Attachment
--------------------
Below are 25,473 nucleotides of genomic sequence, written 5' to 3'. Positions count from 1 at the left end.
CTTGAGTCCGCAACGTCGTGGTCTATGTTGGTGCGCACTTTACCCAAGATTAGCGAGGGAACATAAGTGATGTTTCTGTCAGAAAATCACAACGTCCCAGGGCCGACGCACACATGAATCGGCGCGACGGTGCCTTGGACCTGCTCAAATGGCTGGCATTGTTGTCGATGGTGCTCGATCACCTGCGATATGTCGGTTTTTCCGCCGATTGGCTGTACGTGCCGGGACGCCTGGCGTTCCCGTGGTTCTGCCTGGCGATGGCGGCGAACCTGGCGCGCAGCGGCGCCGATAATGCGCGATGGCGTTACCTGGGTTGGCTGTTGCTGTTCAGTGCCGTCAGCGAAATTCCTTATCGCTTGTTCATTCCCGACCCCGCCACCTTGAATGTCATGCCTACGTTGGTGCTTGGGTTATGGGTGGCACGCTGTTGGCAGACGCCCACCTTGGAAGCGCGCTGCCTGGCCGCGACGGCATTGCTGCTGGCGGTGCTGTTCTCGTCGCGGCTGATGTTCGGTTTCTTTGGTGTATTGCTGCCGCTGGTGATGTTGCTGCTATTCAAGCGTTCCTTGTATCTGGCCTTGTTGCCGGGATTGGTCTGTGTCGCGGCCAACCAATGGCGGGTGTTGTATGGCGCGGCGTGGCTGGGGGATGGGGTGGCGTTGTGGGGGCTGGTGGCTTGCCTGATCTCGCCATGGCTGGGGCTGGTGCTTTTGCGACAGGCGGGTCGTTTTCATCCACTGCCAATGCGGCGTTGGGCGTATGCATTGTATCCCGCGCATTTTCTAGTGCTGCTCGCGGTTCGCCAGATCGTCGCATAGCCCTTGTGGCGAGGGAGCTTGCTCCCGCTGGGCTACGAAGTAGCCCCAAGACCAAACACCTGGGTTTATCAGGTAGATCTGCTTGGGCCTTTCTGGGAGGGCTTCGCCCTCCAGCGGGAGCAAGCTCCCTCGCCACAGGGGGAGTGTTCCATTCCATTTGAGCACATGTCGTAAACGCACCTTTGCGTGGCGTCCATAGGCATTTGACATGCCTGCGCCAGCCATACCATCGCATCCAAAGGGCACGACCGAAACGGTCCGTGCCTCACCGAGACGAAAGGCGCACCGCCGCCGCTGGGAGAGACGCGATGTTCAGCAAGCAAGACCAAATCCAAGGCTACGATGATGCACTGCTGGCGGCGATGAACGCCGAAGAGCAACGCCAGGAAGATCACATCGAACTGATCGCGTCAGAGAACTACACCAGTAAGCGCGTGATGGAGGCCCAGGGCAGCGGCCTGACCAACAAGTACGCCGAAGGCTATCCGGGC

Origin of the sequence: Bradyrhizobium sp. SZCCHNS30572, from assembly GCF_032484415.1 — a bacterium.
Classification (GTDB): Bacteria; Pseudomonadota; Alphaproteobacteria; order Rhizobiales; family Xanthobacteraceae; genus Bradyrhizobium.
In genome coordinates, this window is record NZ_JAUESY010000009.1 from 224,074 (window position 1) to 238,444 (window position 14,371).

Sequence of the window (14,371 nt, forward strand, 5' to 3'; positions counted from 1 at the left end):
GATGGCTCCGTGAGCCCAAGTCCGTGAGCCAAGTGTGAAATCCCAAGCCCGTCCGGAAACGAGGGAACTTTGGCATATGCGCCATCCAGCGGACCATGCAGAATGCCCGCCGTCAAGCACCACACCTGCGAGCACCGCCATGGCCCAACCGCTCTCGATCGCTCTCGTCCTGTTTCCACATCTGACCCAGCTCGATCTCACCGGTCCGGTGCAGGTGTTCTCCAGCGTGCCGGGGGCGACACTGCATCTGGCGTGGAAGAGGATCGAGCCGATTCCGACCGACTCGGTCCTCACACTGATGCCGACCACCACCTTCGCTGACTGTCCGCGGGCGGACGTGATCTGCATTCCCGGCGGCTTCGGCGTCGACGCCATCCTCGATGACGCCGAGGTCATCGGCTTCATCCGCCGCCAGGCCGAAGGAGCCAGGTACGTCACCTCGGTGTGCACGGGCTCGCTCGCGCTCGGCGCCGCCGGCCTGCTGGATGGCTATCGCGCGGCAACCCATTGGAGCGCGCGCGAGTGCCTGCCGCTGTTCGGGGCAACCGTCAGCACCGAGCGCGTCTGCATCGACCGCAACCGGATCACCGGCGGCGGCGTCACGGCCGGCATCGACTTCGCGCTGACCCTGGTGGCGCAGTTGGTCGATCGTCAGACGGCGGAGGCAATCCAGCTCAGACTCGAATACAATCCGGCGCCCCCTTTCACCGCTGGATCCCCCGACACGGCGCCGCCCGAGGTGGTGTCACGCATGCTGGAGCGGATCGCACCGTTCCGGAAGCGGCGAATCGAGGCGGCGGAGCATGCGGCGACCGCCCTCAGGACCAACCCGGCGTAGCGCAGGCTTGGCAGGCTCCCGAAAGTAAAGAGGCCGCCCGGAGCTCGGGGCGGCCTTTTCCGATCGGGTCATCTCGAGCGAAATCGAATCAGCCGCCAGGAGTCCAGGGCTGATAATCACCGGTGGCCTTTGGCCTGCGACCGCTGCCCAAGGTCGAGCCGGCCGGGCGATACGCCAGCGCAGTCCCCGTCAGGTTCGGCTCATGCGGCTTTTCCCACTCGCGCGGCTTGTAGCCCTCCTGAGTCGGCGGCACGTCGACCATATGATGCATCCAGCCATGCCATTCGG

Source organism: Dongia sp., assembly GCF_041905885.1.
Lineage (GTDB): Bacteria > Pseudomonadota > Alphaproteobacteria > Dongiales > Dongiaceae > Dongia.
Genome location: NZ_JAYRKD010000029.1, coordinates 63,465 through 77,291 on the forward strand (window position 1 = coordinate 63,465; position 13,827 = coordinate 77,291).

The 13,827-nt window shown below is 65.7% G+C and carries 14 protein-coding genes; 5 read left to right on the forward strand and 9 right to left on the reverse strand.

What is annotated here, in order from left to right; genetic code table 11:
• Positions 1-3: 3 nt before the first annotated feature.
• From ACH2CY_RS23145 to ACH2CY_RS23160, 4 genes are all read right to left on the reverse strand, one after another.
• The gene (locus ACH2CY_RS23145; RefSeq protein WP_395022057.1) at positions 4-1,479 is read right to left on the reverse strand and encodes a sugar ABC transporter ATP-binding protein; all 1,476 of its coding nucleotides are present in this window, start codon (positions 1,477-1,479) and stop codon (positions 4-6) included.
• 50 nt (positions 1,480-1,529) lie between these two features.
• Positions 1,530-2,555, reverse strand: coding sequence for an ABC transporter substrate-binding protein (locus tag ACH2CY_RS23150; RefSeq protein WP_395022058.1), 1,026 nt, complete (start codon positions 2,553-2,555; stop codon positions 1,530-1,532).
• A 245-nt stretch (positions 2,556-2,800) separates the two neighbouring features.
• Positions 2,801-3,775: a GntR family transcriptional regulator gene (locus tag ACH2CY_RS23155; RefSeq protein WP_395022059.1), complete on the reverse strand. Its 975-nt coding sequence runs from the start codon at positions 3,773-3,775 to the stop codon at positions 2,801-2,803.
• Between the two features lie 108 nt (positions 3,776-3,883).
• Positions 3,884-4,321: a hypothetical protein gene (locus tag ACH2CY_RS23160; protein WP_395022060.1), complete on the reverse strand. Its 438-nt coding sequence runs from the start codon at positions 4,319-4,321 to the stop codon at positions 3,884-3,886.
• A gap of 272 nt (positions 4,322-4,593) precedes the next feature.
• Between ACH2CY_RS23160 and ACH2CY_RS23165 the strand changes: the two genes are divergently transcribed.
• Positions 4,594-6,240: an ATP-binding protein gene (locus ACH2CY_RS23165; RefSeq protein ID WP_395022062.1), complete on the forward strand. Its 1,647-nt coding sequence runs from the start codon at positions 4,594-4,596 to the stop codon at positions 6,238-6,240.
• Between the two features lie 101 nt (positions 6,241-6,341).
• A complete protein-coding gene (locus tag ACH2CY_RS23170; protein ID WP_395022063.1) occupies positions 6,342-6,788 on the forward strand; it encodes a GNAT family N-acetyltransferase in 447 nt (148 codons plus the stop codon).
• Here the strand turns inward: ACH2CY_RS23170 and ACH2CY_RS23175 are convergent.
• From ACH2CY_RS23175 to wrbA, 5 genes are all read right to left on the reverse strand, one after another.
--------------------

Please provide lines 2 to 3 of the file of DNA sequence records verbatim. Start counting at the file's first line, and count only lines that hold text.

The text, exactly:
CTTGAGTCCGCAACGTCGTGGTCTATGTTGGTGCGCACTTTACCCAAGATTAGCGAGGGAACATAAGTGATGTTTCTGTCAGAAAATCACAACGTCCCAGGGCCGACGCACACATGAATCGGCGCGACGGTGCCTTGGACCTGCTCAAATGGCTGGCATTGTTGTCGATGGTGCTCGATCACCTGCGATATGTCGGTTTTTCCGCCGATTGGCTGTACGTGCCGGGACGCCTGGCGTTCCCGTGGTTCTGCCTGGCGATGGCGGCGAACCTGGCGCGCAGCGGCGCCGATAATGCGCGATGGCGTTACCTGGGTTGGCTGTTGCTGTTCAGTGCCGTCAGCGAAATTCCTTATCGCTTGTTCATTCCCGACCCCGCCACCTTGAATGTCATGCCTACGTTGGTGCTTGGGTTATGGGTGGCACGCTGTTGGCAGACGCCCACCTTGGAAGCGCGCTGCCTGGCCGCGACGGCATTGCTGCTGGCGGTGCTGTTCTCGTCGCGGCTGATGTTCGGTTTCTTTGGTGTATTGCTGCCGCTGGTGATGTTGCTGCTATTCAAGCGTTCCTTGTATCTGGCCTTGTTGCCGGGATTGGTCTGTGTCGCGGCCAACCAATGGCGGGTGTTGTATGGCGCGGCGTGGCTGGGGGATGGGGTGGCGTTGTGGGGGCTGGTGGCTTGCCTGATCTCGCCATGGCTGGGGCTGGTGCTTTTGCGACAGGCGGGTCGTTTTCATCCACTGCCAATGCGGCGTTGGGCGTATGCATTGTATCCCGCGCATTTTCTAGTGCTGCTCGCGGTTCGCCAGATCGTCGCATAGCCCTTGTGGCGAGGGAGCTTGCTCCCGCTGGGCTACGAAGTAGCCCCAAGACCAAACACCTGGGTTTATCAGGTAGATCTGCTTGGGCCTTTCTGGGAGGGCTTCGCCCTCCAGCGGGAGCAAGCTCCCTCGCCACAGGGGGAGTGTTCCATTCCATTTGAGCACATGTCGTAAACGCACCTTTGCGTGGCGTCCATAGGCATTTGACATGCCTGCGCCAGCCATACCATCGCATCCAAAGGGCACGACCGAAACGGTCCGTGCCTCACCGAGACGAAAGGCGCACCGCCGCCGCTGGGAGAGACGCGATGTTCAGCAAGCAAGACCAAATCCAAGGCTACGATGATGCACTGCTGGCGGCGATGAACGCCGAAGAGCAACGCCAGGAAGATCACATCGAACTGATCGCGTCAGAGAACTACACCAGTAAGCGCGTGATGGAGGCCCAGGGCAGCGGCCTGACCAACAAGTACGCCGAAGGCTATCCGGGC

Origin of the sequence: Bradyrhizobium sp. SZCCHNS30572, from assembly GCF_032484415.1 — a bacterium.